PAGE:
Why Corporate Law Firms Need a Client Value Team | JD Supra Perspectives

The primary function of a customer value (or customer success) team in a software company is to ensure that customers receive continued and lasting value from the products and services they have purchased. As a leader of a customer value team, I see it as an understanding of the customer’s success criteria (goals), desired outcomes, risk tolerance, communication preferences, etc.

In the software environment, we have well-defined processes for onboarding new customers and users, and for assessing customer value throughout the customer relationship lifecycle. For years, I’ve wondered why most law firms don’t engage this way with their clients.

Takeaways from 2022 legal marketing events

Recently, I attended the Thomson Reuters Institute Marketing Partner Forum, the Legal Marketing Association Annual Conference, and the LMA Tech West Virtual Conference. These conferences are where law firm marketing, innovation and business development professionals come together to learn about and discuss best practices from leading thinkers and visionaries in the legal industry.

Unsurprisingly, I was drawn to the technology and customer service focused sessions. There were several outstanding sessions that brought me back to this idea of ​​client value teams in law firms.

Changing customer expectations require a different model

I’ve heard over and over again that lawyers are generally expected to handle all aspects of the client relationship. They do this while practicing law, serving on committees and developing new business.

This is an unsustainable model and has been for decades. He was born at a time when the demands of the practice of law were different – ​​and importantly, so were the expectations of clients. Clients today want law firms to offer much more than they did even five years ago: case budgets, practice innovation, progress reports, and more. None of these services were integral to the typical day of a corporate lawyer.

Now they are the norm. Marketing, IT and knowledge management departments work hard to find technology solutions to meet all client needs, however, with so much on lawyers’ plates, adoption can be problem.

Provide customer-centric service

At the same time, expectations for innovation have risen and companies are being measured on their ability to deliver truly customer-centric service.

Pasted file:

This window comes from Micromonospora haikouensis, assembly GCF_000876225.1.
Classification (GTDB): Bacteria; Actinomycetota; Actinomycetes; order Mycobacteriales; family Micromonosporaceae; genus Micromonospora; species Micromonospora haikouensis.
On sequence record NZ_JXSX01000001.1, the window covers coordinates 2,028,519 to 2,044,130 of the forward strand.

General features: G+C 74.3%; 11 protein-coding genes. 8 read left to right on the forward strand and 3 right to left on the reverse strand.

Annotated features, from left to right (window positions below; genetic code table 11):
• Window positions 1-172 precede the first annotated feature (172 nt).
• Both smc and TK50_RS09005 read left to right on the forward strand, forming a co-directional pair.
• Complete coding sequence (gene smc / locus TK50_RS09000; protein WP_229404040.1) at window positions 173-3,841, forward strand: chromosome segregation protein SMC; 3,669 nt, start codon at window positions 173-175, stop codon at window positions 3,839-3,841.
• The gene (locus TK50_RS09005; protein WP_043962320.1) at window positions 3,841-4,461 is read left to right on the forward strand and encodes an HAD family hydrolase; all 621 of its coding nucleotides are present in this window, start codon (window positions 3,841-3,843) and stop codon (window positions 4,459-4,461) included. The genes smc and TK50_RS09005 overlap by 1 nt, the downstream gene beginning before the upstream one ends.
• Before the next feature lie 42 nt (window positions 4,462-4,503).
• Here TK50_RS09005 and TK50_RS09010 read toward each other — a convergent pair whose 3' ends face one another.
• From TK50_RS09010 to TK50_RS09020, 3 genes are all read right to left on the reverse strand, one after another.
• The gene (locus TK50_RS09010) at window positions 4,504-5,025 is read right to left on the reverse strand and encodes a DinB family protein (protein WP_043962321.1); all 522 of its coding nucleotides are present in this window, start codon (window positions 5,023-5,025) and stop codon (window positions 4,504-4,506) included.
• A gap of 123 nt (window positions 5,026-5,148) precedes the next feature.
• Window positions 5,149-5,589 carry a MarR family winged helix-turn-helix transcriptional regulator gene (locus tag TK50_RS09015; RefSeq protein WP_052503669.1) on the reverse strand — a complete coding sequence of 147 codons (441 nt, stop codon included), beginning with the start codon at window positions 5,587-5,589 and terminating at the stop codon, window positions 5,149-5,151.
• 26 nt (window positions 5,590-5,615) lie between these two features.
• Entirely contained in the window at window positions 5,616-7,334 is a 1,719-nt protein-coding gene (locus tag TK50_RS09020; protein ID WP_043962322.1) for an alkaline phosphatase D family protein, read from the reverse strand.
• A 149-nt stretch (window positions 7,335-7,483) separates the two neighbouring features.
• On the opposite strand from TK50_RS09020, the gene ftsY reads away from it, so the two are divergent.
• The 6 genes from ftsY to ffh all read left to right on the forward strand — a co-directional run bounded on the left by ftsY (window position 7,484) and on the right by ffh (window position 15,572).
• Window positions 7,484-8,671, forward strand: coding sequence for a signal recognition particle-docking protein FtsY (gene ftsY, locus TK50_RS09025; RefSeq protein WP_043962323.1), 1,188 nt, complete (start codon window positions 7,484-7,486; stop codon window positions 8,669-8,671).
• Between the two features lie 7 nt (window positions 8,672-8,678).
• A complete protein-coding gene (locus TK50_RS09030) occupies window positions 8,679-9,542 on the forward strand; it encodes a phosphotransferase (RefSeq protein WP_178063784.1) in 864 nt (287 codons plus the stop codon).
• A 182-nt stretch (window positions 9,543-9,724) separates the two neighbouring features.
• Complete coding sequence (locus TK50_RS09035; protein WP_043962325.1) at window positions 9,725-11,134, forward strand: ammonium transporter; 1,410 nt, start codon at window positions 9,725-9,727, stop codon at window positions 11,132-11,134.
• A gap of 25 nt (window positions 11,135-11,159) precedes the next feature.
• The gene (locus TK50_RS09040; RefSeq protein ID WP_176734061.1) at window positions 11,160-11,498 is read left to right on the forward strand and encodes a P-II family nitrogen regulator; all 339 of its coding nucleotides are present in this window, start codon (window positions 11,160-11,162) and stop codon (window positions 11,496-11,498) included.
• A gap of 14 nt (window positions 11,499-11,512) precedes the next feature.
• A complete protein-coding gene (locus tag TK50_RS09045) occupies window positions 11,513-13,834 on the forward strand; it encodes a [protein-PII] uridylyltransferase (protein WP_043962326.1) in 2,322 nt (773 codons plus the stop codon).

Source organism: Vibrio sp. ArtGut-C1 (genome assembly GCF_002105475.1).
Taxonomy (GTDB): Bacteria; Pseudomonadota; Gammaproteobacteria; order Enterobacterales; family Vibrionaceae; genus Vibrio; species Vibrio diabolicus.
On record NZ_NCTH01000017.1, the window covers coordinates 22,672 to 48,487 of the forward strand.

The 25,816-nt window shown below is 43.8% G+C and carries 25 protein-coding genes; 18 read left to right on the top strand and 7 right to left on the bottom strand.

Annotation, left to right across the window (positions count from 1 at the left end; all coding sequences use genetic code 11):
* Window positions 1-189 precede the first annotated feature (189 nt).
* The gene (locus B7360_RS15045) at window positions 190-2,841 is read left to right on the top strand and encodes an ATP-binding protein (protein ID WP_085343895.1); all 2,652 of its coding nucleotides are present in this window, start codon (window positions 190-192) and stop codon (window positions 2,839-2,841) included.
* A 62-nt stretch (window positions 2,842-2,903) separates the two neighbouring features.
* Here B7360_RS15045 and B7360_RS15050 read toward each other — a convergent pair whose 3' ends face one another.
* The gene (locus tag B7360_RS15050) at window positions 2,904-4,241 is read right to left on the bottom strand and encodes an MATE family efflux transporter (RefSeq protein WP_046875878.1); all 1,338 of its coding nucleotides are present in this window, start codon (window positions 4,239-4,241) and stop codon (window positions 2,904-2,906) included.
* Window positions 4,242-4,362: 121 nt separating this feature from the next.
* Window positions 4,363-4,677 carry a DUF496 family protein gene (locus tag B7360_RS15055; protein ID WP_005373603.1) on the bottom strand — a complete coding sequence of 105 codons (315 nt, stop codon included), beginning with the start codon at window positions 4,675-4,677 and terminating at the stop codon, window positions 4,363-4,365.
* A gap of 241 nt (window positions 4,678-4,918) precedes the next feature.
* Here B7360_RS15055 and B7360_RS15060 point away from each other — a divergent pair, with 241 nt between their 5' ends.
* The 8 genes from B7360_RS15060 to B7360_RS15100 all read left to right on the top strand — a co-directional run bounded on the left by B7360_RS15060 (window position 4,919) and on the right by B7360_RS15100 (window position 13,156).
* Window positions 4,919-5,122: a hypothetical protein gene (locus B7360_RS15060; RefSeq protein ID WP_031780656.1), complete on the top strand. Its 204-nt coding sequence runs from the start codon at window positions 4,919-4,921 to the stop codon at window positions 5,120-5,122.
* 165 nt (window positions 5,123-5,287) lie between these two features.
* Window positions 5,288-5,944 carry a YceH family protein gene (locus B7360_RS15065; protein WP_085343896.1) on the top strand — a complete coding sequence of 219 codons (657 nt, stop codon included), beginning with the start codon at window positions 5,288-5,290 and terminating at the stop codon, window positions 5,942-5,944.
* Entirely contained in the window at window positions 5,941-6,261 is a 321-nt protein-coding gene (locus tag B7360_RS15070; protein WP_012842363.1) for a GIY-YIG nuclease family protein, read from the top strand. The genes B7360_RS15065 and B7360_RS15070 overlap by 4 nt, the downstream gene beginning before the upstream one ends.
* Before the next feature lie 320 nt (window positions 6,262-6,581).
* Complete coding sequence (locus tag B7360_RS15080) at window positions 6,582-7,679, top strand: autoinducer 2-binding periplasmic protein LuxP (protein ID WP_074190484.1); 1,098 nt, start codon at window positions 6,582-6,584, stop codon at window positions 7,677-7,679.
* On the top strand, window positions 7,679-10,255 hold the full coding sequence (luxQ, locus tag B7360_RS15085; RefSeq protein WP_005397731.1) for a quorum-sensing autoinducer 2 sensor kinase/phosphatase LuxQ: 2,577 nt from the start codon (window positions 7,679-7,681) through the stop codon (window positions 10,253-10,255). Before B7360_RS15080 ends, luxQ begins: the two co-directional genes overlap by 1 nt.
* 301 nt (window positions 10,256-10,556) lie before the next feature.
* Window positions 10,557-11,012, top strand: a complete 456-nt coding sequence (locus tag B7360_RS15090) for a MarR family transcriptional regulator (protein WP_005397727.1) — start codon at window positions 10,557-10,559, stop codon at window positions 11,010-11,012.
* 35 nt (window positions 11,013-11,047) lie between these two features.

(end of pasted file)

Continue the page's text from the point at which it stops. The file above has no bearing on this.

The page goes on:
At a basic level, they want to know that their legal costs are invested in programs and processes that benefit them (the client). I suspect most lawyers in law firms don’t think of client value that way; for them, the value is measured by the result they obtain for the customer.

Over the past few years, we have seen an increase in the number of law firms hiring professionals to handle legal matters. There are now Chief Client Officers, Chief Innovation Officers and Chief Content Officers – that’s a good start, but it still leaves most of the client relationship work in the hands of lawyers.

In my experience, most companies think they are customer-centric, but when the going gets tough, without a dedicated and focused investment in customer experience, they risk falling short of meeting their customers’ expectations. clients.

A New Paradigm: The Customer Value Team

Given all this, is it time to change this paradigm? Is it time to hand the day-to-day work of customer experience management to trained professionals?

I affirm that the answer is yes.

Perhaps the vision of the modern law firm should be for lawyers to be subject matter experts in their practice areas or industries. Leave customer management to professionals whose role is to ensure that customers receive the greatest possible value from their business.

Of course, that’s a hard sell – I’m well aware that many lawyers think they can and should do it all for every client. There are law firms that have adopted elements of client value teams and their programs are extremely successful.

The goal should be to better understand the customer’s universe– from how they approach their business goals to the internal pressures they manage – and determine how the firm can partner with them to achieve their business and legal goals.

How to organize the team

The ideal situation is to have a dedicated customer value team that reports to a Chief Client Officer.

In this scenario, client managers are assigned to the majority of the company’s active clients and they have industry or practice expertise. They also have strong business management skills, commuter communication ability, high-level decision-making abilities, and access to law firm decision makers. They are able to build trust both internally and externally.